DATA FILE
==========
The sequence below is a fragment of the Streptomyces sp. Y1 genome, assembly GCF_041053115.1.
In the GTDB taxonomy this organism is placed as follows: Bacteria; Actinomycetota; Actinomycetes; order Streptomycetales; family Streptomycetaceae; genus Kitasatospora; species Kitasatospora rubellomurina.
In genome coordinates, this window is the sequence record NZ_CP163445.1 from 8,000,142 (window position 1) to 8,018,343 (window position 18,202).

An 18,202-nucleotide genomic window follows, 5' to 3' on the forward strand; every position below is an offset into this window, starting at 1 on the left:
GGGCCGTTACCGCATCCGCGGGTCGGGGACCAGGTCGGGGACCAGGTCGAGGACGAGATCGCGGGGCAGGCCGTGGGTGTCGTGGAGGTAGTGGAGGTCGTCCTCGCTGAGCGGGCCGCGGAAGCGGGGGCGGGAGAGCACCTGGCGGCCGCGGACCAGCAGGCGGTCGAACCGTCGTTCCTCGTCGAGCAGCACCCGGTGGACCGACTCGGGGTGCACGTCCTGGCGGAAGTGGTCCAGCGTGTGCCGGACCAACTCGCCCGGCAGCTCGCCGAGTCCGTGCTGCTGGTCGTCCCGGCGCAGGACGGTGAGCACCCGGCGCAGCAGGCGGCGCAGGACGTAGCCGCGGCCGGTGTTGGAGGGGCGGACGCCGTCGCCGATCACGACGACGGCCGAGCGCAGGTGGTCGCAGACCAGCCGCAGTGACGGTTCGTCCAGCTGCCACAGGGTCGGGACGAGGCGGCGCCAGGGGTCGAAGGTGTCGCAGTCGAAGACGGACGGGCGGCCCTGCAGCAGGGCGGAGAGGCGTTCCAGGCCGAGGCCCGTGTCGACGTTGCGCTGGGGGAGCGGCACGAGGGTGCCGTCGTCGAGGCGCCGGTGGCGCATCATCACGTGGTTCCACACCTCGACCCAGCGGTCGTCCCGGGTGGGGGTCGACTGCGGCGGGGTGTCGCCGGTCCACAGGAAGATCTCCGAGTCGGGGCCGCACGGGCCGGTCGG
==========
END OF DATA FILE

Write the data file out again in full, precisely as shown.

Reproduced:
The sequence below is a fragment of the Streptomyces sp. Y1 genome, assembly GCF_041053115.1.
In the GTDB taxonomy this organism is placed as follows: Bacteria; Actinomycetota; Actinomycetes; order Streptomycetales; family Streptomycetaceae; genus Kitasatospora; species Kitasatospora rubellomurina.
In genome coordinates, this window is the sequence record NZ_CP163445.1 from 8,000,142 (window position 1) to 8,018,343 (window position 18,202).

An 18,202-nucleotide genomic window follows, 5' to 3' on the forward strand; every position below is an offset into this window, starting at 1 on the left:
GGGCCGTTACCGCATCCGCGGGTCGGGGACCAGGTCGGGGACCAGGTCGAGGACGAGATCGCGGGGCAGGCCGTGGGTGTCGTGGAGGTAGTGGAGGTCGTCCTCGCTGAGCGGGCCGCGGAAGCGGGGGCGGGAGAGCACCTGGCGGCCGCGGACCAGCAGGCGGTCGAACCGTCGTTCCTCGTCGAGCAGCACCCGGTGGACCGACTCGGGGTGCACGTCCTGGCGGAAGTGGTCCAGCGTGTGCCGGACCAACTCGCCCGGCAGCTCGCCGAGTCCGTGCTGCTGGTCGTCCCGGCGCAGGACGGTGAGCACCCGGCGCAGCAGGCGGCGCAGGACGTAGCCGCGGCCGGTGTTGGAGGGGCGGACGCCGTCGCCGATCACGACGACGGCCGAGCGCAGGTGGTCGCAGACCAGCCGCAGTGACGGTTCGTCCAGCTGCCACAGGGTCGGGACGAGGCGGCGCCAGGGGTCGAAGGTGTCGCAGTCGAAGACGGACGGGCGGCCCTGCAGCAGGGCGGAGAGGCGTTCCAGGCCGAGGCCCGTGTCGACGTTGCGCTGGGGGAGCGGCACGAGGGTGCCGTCGTCGAGGCGCCGGTGGCGCATCATCACGTGGTTCCACACCTCGACCCAGCGGTCGTCCCGGGTGGGGGTCGACTGCGGCGGGGTGTCGCCGGTCCACAGGAAGATCTCCGAGTCGGGGCCGCACGGGCCGGTCGG